Fitness studios are more effective at retaining clients than their counterparts in the traditional fitness industry. The average attrition level for fitness studios in 2015 was 24 per cent. Within that, personal training/small group training studios reported attrition levels of 20 per cent, compared with group exercise-orientated studios (such as barre, cycling, HIIT and yoga) which had 27 per cent attrition levels.

EBITDA efficiency
The average EBITDA margin for studios in 2015 was 24 per cent, compared with a range of 16–20 per cent for traditional health and fitness clubs (data from IHRSA’s 2015 Profiles of Success).

Studios under 2,000sq ft and those measuring 5,001–10,000sq ft were the most efficient, with EBITDA margins of 37 per cent and 34 per cent respectively.

Small is beautiful
A small footprint is associated with greater revenue productivity and earnings efficiency.

Studios measuring less than 2,000sq ft generate revenue of US$104 per square foot and EBITDA of US$38 per square foot.

Studios measuring 2,001–5,000sq ft generate revenue of US$104 per square foot and EBITDA of US$23 per square foot.

The data shows these smaller studios combine excellent revenue productivity with lower staffing costs, lower rental costs, and lower investment and reinvestment costs. These smaller studios have a powerful blend of attributes that all speak for their capacity for greater profitability.

Clear winners
The top quartile significantly outperforms the industry average in terms of revenue per square foot. Fitness studios in the top quartile generated US$189 per square foot compared with the industry average of US$77. Furthermore, the top quartile of fitness studios generated EBITDA of US$38 per square foot compared with the industry average of US$18.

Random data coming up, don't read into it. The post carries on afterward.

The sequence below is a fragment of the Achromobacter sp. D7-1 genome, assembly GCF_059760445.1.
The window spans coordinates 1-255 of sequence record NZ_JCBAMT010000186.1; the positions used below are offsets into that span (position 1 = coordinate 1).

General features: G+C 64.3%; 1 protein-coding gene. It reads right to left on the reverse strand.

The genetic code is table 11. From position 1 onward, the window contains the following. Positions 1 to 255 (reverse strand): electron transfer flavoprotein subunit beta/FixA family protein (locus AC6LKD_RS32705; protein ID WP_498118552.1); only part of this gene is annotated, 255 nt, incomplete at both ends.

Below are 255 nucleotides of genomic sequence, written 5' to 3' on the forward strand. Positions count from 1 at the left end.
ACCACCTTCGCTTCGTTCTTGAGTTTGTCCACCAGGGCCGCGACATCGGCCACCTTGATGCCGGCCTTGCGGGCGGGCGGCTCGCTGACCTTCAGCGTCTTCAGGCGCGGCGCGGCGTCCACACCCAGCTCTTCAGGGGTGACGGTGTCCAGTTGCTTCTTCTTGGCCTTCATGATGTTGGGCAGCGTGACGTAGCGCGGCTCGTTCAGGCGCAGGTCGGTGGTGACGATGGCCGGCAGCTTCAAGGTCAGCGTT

Price of people
Staff and rent represent the two largest costs for the fitness studio industry. The average fitness studio spends 63 per cent of revenue on staffing and 21 per cent of revenues on rent. Interestingly, though, the top quartile of fitness studio operators spend 51 per cent of revenues on staff and 13 per cent on rent – another indication of what drives best-in-class performance.

Keep it up
Fitness studios actively reinvest in their businesses. In 2015, the average fitness studio invested US$9,500 in new equipment and reinvested US$23,000 in the facility: 11 per cent of average studio revenues.

While these numbers represent industry averages, they demonstrate a strong commitment by studios to reinvesting in the capital assets of the business.

Low set-up costs
Fitness studios have a low capital barrier to entry and are asset light. The average fitness studio invested a total of US$166,000 to open its business. This cost represents the total capital investment, including hard costs like tenant improvements and equipment, along with pre-opening expenses.

When viewed by studio type, studios that are group exercise-driven spent around US$208,000 to launch their businesses, while personal training/small group-driven studios spent around US$117,000.

Final thoughts
The fitness studio industry continues to evolve. Metrics related to net client growth, operating efficiency and revenue productivity all point to a growing sector which is outperforming its larger and more established competitors in the traditional fitness arena.

The data shows that studio operators are evolving their business approach to leverage their competitive strengths. We believe that as the industry matures, it will be well positioned to capture a larger share of fitness consumer spend.

About the authors


Stephen Tharrett and Mark Williamson

Stephen Tharrett and Mark Williamson are co-founders of ClubIntel – a brand insights firm offering branding, consumer insight and strategic consulting solutions for the fitness and private club industry.


Originally published in Health Club Handbook 2017 issue 1